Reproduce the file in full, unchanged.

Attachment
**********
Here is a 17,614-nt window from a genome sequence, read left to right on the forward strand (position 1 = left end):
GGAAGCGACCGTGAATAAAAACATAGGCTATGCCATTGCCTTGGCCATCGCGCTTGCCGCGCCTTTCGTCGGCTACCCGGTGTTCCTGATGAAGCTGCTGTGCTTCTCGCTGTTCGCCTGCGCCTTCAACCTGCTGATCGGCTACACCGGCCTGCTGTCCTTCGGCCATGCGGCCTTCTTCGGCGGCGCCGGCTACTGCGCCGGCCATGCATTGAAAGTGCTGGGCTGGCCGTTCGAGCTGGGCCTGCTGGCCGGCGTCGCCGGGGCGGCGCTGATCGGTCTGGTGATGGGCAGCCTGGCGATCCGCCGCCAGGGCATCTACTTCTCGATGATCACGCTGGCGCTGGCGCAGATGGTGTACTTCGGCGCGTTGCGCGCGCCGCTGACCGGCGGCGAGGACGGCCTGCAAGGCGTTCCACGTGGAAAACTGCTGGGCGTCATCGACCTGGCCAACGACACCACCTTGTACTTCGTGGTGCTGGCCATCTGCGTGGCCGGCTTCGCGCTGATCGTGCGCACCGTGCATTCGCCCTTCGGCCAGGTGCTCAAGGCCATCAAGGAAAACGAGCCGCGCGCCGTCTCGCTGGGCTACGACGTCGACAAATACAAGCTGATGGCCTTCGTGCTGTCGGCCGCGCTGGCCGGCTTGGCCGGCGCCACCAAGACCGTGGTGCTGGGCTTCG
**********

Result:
Here is a 17,614-nt window from a genome sequence, read left to right on the forward strand (position 1 = left end):
GGAAGCGACCGTGAATAAAAACATAGGCTATGCCATTGCCTTGGCCATCGCGCTTGCCGCGCCTTTCGTCGGCTACCCGGTGTTCCTGATGAAGCTGCTGTGCTTCTCGCTGTTCGCCTGCGCCTTCAACCTGCTGATCGGCTACACCGGCCTGCTGTCCTTCGGCCATGCGGCCTTCTTCGGCGGCGCCGGCTACTGCGCCGGCCATGCATTGAAAGTGCTGGGCTGGCCGTTCGAGCTGGGCCTGCTGGCCGGCGTCGCCGGGGCGGCGCTGATCGGTCTGGTGATGGGCAGCCTGGCGATCCGCCGCCAGGGCATCTACTTCTCGATGATCACGCTGGCGCTGGCGCAGATGGTGTACTTCGGCGCGTTGCGCGCGCCGCTGACCGGCGGCGAGGACGGCCTGCAAGGCGTTCCACGTGGAAAACTGCTGGGCGTCATCGACCTGGCCAACGACACCACCTTGTACTTCGTGGTGCTGGCCATCTGCGTGGCCGGCTTCGCGCTGATCGTGCGCACCGTGCATTCGCCCTTCGGCCAGGTGCTCAAGGCCATCAAGGAAAACGAGCCGCGCGCCGTCTCGCTGGGCTACGACGTCGACAAATACAAGCTGATGGCCTTCGTGCTGTCGGCCGCGCTGGCCGGCTTGGCCGGCGCCACCAAGACCGTGGTGCTGGGCTTCG